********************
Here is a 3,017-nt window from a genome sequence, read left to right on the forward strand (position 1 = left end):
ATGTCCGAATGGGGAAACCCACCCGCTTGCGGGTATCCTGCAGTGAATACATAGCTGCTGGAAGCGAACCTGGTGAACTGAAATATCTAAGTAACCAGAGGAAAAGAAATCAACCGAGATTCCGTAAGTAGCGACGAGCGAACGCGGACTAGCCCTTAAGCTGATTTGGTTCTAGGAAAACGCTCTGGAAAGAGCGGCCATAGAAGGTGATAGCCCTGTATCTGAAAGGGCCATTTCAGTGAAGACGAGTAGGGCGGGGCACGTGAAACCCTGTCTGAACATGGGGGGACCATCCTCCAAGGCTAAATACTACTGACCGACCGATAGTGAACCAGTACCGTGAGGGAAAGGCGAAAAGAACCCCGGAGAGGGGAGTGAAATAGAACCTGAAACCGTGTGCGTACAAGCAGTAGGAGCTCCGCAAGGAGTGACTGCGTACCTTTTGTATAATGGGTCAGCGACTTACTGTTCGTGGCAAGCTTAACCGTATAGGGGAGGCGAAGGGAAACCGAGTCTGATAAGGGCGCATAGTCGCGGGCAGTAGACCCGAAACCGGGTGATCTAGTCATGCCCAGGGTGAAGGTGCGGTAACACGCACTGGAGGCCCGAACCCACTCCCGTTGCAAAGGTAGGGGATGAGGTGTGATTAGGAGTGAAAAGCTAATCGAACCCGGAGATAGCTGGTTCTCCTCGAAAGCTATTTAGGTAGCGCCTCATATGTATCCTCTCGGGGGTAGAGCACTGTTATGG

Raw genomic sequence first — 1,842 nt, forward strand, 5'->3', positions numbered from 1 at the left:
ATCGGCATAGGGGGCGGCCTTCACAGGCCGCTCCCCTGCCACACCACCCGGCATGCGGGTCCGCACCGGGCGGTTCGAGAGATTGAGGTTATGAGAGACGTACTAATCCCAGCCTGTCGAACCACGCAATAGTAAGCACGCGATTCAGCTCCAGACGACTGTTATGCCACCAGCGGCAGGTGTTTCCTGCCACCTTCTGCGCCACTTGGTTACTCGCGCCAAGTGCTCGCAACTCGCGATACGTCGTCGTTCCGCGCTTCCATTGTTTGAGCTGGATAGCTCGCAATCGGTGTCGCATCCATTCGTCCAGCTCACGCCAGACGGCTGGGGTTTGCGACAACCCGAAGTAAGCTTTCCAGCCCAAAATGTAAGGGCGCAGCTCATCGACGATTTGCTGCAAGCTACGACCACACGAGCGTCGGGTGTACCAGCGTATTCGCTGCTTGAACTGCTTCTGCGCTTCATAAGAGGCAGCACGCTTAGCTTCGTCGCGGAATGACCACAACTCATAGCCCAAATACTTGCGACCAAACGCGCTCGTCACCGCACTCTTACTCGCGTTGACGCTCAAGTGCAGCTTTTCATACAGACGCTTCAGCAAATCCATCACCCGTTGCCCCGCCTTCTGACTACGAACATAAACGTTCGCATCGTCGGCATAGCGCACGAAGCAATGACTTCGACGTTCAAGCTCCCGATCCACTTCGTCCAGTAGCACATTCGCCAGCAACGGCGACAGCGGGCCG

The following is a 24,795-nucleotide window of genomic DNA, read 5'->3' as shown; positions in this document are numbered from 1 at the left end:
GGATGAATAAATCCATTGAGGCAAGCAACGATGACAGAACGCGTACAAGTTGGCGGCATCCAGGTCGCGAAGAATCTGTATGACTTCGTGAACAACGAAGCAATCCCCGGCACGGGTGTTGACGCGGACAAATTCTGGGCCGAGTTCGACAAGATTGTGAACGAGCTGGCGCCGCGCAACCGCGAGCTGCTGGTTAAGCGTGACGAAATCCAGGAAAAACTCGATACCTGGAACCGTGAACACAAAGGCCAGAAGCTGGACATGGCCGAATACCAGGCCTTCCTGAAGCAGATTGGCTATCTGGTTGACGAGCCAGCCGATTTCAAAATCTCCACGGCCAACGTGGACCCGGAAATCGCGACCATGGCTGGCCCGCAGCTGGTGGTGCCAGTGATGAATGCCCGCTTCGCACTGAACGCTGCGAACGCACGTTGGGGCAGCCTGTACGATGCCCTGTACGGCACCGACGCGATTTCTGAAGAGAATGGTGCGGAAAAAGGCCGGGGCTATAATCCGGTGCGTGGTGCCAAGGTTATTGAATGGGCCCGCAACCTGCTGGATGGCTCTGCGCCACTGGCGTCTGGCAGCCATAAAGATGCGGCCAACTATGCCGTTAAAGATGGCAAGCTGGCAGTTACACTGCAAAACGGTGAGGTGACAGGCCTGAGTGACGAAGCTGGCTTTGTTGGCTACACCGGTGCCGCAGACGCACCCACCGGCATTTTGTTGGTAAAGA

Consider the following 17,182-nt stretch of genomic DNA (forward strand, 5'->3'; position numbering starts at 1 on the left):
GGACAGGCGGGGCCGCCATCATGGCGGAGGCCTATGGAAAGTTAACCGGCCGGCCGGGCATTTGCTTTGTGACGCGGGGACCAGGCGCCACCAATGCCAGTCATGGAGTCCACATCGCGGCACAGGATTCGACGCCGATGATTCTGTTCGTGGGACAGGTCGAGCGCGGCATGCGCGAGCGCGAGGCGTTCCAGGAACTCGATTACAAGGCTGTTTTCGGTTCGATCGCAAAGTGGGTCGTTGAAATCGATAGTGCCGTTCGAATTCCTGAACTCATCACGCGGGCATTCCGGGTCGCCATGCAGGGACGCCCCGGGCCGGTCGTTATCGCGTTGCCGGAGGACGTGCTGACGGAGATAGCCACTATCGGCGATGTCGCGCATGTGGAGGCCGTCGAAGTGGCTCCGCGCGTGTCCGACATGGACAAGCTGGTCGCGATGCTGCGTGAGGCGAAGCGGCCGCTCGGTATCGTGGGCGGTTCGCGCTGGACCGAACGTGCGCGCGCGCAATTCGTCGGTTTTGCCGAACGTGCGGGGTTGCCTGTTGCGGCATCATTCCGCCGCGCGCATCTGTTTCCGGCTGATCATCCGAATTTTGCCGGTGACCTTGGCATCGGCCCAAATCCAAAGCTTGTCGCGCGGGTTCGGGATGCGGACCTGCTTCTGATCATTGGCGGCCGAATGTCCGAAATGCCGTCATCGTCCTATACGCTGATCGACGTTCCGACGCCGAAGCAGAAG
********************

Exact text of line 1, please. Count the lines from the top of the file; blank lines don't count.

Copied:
Here is a 3,017-nt window from a genome sequence, read left to right on the forward strand (position 1 = left end):